When I’m not sitting at my BatesMeron desk, writing headlines and blog posts, you can often find me running on Chicago’s lakefront path. I love running, and beyond giving me Beyoncé Legs (© Becka Bates), running has helped me become a better worker and creative thinker.
It seems a bit counterintuitive that an activity where you just run in a straight line for a long time would help me in a creative career, but it’s true! And here’s a numbered list to prove it.
1. Sometimes you need to unplug to get good ideas.
I get some of my best ideas on long runs. For the first mile or so, I’m often thinking about what I need to get done that day. But as my legs get in the zone, my brain does, too. I start to free associate. I can really mull things over, without being distracted by my to-do list or that next email.
Sometimes this brain puttering pops out brand names and taglines and ad copy. I can’t really control what I fixate on while running, so sometimes I fantasize about starring in a music video instead of brainstorming marketing ideas. But you take what you can get!
Even when I’m not running, I’ve found that using this same “unplugging” approach can help me find new ideas when I’m stuck. Sometimes I need to get out of the office, or just away from my computer, to unclog the neurons and find a new perspective.
2. Goal setting gets results.
I’m sometimes afraid to establish firm goals at work because it can seem scary to set things in stone. What if I set a performance goal and I’m not able to reach it—and I let everyone down?
However, running has taught me that setting a goal gives you the framework you need to follow through. I usually start training for a race by deciding a pace I want to run the race at, or a time I want to finish in, and mapping my training out accordingly. For example, while training for my most recent half marathon, I added speedwork to my training schedule for the first time (runs where I’m running at or faster than race tempo, for the non-runnerds). Without a set goal, I wouldn’t have the kick in the pants to throw in those extra challenging workouts—and I probably wouldn’t have set a new personal record in the half marathon.
Also, I’ve learned that it’s not the end of the world when you don’t meet a goal—as long as it gives you motivation to improve for the next time. When I was training for my first marathon, my primary goal was to cross the finish line. I also had a secondary goal: to finish in under 4 hours. I accomplished my first goal (woo-hoo!), but I came in 6 minutes slow on the second.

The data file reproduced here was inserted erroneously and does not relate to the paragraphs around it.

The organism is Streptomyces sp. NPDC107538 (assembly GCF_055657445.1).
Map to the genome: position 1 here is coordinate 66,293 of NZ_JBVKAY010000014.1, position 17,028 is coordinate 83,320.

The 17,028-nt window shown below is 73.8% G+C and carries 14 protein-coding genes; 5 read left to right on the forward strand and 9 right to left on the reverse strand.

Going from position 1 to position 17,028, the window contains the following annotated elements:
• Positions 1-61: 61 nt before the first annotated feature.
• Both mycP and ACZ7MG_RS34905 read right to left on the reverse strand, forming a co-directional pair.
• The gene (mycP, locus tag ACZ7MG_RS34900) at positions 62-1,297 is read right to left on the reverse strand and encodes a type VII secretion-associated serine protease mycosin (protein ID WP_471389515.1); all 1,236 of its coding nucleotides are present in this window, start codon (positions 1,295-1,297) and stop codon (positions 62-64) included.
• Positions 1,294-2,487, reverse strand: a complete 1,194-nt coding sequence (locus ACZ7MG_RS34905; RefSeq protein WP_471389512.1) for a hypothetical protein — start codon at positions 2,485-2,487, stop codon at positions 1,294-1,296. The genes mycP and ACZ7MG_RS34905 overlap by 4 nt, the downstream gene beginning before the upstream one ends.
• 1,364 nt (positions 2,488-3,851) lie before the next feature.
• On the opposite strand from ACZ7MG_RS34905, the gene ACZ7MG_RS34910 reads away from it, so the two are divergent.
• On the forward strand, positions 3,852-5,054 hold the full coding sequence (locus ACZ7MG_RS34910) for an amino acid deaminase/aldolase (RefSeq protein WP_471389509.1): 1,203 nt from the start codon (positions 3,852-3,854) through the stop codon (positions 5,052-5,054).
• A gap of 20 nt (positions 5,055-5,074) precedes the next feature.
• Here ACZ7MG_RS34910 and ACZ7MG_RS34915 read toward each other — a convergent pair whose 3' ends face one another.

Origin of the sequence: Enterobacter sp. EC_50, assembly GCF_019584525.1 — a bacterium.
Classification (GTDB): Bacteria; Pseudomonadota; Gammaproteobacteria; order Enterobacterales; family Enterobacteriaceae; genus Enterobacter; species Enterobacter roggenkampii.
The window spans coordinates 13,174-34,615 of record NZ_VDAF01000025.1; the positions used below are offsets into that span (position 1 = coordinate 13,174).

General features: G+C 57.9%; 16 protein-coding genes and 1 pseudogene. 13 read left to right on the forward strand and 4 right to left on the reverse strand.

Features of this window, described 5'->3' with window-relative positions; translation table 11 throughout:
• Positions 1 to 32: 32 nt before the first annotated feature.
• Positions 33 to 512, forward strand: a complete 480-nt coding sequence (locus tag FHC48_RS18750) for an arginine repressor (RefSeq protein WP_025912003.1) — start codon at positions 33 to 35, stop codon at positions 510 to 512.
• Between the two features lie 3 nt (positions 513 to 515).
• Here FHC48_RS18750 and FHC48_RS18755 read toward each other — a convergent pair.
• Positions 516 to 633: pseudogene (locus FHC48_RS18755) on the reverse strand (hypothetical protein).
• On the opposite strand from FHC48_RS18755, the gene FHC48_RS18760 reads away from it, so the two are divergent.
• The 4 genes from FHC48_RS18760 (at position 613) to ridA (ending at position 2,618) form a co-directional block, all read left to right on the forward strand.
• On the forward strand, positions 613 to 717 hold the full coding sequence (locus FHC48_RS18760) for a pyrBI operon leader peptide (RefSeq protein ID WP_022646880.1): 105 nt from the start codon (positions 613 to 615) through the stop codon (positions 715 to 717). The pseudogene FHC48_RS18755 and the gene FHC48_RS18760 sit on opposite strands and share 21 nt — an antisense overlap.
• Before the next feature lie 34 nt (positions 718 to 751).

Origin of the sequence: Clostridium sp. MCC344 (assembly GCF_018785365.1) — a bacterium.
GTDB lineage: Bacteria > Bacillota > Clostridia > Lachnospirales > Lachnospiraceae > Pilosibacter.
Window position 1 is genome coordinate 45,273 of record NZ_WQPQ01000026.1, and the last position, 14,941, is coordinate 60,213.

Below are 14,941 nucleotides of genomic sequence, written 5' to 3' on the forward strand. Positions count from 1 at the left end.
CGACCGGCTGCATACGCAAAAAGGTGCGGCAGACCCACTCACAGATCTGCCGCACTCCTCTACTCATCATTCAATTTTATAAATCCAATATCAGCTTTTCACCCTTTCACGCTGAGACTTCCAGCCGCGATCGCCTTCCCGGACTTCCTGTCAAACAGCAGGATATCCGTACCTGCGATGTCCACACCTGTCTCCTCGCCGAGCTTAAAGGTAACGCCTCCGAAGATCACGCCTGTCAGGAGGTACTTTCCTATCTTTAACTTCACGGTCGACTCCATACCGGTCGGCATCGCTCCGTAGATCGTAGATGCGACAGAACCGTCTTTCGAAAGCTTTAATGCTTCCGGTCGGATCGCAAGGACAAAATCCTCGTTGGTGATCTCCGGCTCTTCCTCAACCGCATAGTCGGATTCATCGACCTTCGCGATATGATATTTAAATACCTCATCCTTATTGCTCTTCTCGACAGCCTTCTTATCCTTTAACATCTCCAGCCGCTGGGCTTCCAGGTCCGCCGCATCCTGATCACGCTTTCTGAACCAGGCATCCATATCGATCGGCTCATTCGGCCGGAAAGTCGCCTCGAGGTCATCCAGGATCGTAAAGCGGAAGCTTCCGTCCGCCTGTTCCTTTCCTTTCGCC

Does not meeting my second goal make me a failure? No. I still ran for 26.2 miles and finished my first-ever marathon! Does it encourage me to look back at my performance and determine what I could improve on in the future? Yes. I’ve already thought about what I’ll do differently when I train for my next marathon, including practicing running in the heat, eating better and adding in speedwork.
Working hard and coming up short isn’t the end of the world. In fact, it has given me extra motivation to smash my goal the next time around.
3. Spending time on the stuff you hate makes you better at the things you love.
I love running, but I’m not as fond of some of the activities that accompany running…like stretching, waking up early on the weekends and more stretching. However, I HAVE to do the stretching and wakeups, or I don’t get to run. My hips will snap off, or it will be so hot by time I roll out of bed that I will melt into a pile of liquid skin and Dri-Fit. So when I’m torturing my IT band by rolling it over a piece of extremely dense foam, until I make wounded animal noises that probably disturb the neighbors, it helps to remember that this sucky activity enables me to do what I love.
Same principle works at the office. When I am taking care of one of my responsibilities that’s not necessarily my favorite, like attending long meetings or calling people I don’t know, it helps to take a breath and think of these activities as a necessary complement to the parts of my job that I do love. You have to have a few endless email chains and hip stretches to get the gorgeous long runs and invigorating brainstorming sessions.
4. Just get going.
When you are training for a race, you have a training schedule. You have to run a certain number of miles on certain days of the week. This training is what allows you to complete a race without (excess) crying.
However, some days you will just not feel like running. Maybe you didn’t get enough sleep. Maybe you’ve been slammed at work. Maybe it’s raining. Maybe you will just never, ever in your life be happy about waking up at 6am. You still have to lace up your running shoes and get out there. Sometimes, you’ll feel better about the run after you get out the door. Sometimes the run will suck the whole way through. Doesn’t matter. You have to run.
Similarly, I, like all creatives, have times when I can’t get into the writing groove and it seems like the blank page will be the end of me. Just starting to write—something, even things I will just delete later, even Disney song lyrics—helps me bust through the funk.
Running is just as good for your mind as it is for your health. So all you creative folks out there, tell your boss you’re doing some professional development…and then go for a run.
All photos © Tim Davis, noted running photographer.
Are you on LinkedIn? Is your company? LinkedIn recently enhanced the functionality of its company pages, making LinkedIn a more powerful bra...
Since I work for a company that specializes in marketing, I pay more attention to ads than the average Chicagoan. For the most part I don’t ...
If you’ve ever squinted at a blog on your Kindle Fire, you know that tablets aren’t a great reading environment for the blog format. Thanks...